During inspection, the property manager might come across units that are very badly kept or the tenant might even have caused considerable damage. However, it is not a terrific idea to confront the tenant about such issues face to face, but rather send a written notice. The manager will have to document and enumerate each issue clearly during the inspection, and then put it all in a letter, stating the terms and conditions of the lease agreement that are being violated. 

The Importance of Establishing an Annual Inventory in Property Management

Importance of Establishing an Annual Inventory in Property Management

Taking regular inventory is critical for having proper control over assets. This also holds true for property management, who not only have to keep track of inventory but also need to implement strategies for maintaining a respectable return from their assets. Properties should have a policy of conducting an annual inventory, which will provide the property manager adequate information to review and control the assets. Here are the main advantages of the annual property inventory.

Estimating Replacement and Insurance Costs

Inventory will provide detailed information about assets that includes supplies, fixtures, and furnishings. This information will help the property manager in making a decision about the type of insurance required and the coverage limits. Secondly, for taking insurance itself, you need to provide an accurate inventory of the assets to the insurance company. Failure to accept the proper coverage will mean increased risks, while paying for coverage on nonexistent assets will be a waste.

Reviewing each unit annually for the inventory will also help the property manager in detecting potential issues early, and repairs can be done immediately to prevent expensive breakdowns. For instance, timely cleaning of the HVAC unit could mitigate costly damages and replacements. While taking inventory, the usual checklist for units should include:

  • §Furniture
  • §Appliances
  • §HVAC
  • §Bathroom fixtures
  • §Window treatments

If the units are fully furnished, then convenience items like dishes and linens will also be included.

Preserving the Image of the Property

Appliances and property tend to become damaged, succumb to time and decay, or they simply seem to disappear over time, especially in the high frequent areas. This will make the property look quite shabby as years go by. Regular inventory will help property management detect items that are missing or damaged. Replacement of damaged or old items such as trash receptacles, flowerpots, and decorative fixtures can improve the image of the property substantially. With regular inventories, the property manager can figure out items that require frequent replacements and repairs. Such items can be replaced with things that are more durable, or they could be shifted to places where the traffic is not heavy.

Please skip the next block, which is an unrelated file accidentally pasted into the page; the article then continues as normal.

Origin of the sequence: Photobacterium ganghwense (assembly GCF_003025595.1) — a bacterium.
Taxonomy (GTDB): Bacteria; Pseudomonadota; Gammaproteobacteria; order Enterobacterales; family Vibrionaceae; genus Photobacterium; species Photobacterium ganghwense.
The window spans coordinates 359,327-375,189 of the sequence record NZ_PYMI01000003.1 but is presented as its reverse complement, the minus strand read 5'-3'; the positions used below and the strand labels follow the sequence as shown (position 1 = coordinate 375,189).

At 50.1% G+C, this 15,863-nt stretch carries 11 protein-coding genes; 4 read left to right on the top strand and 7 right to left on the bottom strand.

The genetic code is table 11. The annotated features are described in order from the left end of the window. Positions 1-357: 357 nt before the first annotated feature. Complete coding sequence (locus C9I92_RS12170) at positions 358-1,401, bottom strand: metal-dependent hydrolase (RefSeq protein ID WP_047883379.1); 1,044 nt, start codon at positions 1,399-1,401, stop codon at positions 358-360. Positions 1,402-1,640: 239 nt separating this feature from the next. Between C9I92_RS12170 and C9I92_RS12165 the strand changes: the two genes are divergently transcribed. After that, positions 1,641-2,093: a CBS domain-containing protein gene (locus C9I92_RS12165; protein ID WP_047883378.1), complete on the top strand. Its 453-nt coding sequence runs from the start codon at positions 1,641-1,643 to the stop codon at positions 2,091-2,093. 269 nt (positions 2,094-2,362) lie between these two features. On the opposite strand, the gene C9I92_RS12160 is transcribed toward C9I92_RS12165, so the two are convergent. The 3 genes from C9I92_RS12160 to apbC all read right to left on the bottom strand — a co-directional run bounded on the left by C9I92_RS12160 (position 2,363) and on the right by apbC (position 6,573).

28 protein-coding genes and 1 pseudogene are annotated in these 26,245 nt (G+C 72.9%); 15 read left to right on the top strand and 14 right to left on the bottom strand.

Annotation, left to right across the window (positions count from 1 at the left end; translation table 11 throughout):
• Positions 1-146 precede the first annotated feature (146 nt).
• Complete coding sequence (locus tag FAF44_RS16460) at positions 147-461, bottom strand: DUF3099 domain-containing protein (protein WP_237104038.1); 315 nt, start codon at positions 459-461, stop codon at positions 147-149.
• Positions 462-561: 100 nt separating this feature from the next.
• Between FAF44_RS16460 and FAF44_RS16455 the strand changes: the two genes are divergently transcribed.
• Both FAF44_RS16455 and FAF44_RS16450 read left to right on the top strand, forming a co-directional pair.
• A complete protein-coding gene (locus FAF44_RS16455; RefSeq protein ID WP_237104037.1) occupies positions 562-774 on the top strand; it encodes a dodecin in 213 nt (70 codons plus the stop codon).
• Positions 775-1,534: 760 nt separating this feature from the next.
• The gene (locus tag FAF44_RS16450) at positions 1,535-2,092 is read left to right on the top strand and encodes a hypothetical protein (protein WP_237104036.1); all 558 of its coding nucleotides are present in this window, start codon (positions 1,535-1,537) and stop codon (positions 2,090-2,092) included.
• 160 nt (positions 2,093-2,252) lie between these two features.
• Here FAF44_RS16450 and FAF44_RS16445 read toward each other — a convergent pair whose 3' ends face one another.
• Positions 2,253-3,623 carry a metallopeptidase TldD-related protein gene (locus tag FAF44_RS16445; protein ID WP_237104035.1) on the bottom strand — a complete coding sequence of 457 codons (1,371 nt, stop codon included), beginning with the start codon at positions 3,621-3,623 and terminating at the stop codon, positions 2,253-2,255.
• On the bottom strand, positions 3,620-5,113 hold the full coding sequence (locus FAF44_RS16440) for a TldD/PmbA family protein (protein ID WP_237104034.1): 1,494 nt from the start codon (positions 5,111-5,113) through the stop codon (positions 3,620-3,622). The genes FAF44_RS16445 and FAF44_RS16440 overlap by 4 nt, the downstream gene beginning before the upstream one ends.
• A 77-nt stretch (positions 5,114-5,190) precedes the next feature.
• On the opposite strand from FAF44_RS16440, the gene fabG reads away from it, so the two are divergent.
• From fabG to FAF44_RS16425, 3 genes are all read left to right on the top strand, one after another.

Control over the Budget

Annual inventory covering the whole property will provide critical information that can be used for maintaining better control over spending and overall budget for the next year. Costly items such as digital devices, maintenance tools, and office equipment should be tagged with identification codes that will help in monitoring and tracking them more closely. Regular inventory will also promote a better program for asset management, which will be able to identify wasteful spending. Inventory will also help property management to record losses while filing tax returns and valuable data will be available for making more accurate budget estimates.

Forming a policy and introducing an effective system for taking inventory every year has many advantages for property management. The property manager will be able to exercise tighter control over the budget, and reduce wasteful spending which in this recession, could be the difference of creating strong financial health or insolvency. Damaged and old stuff can be repaired or replaced in time to avoid and more expenditures and to avoid a reputational hit, while the image of the property can remain unblemished.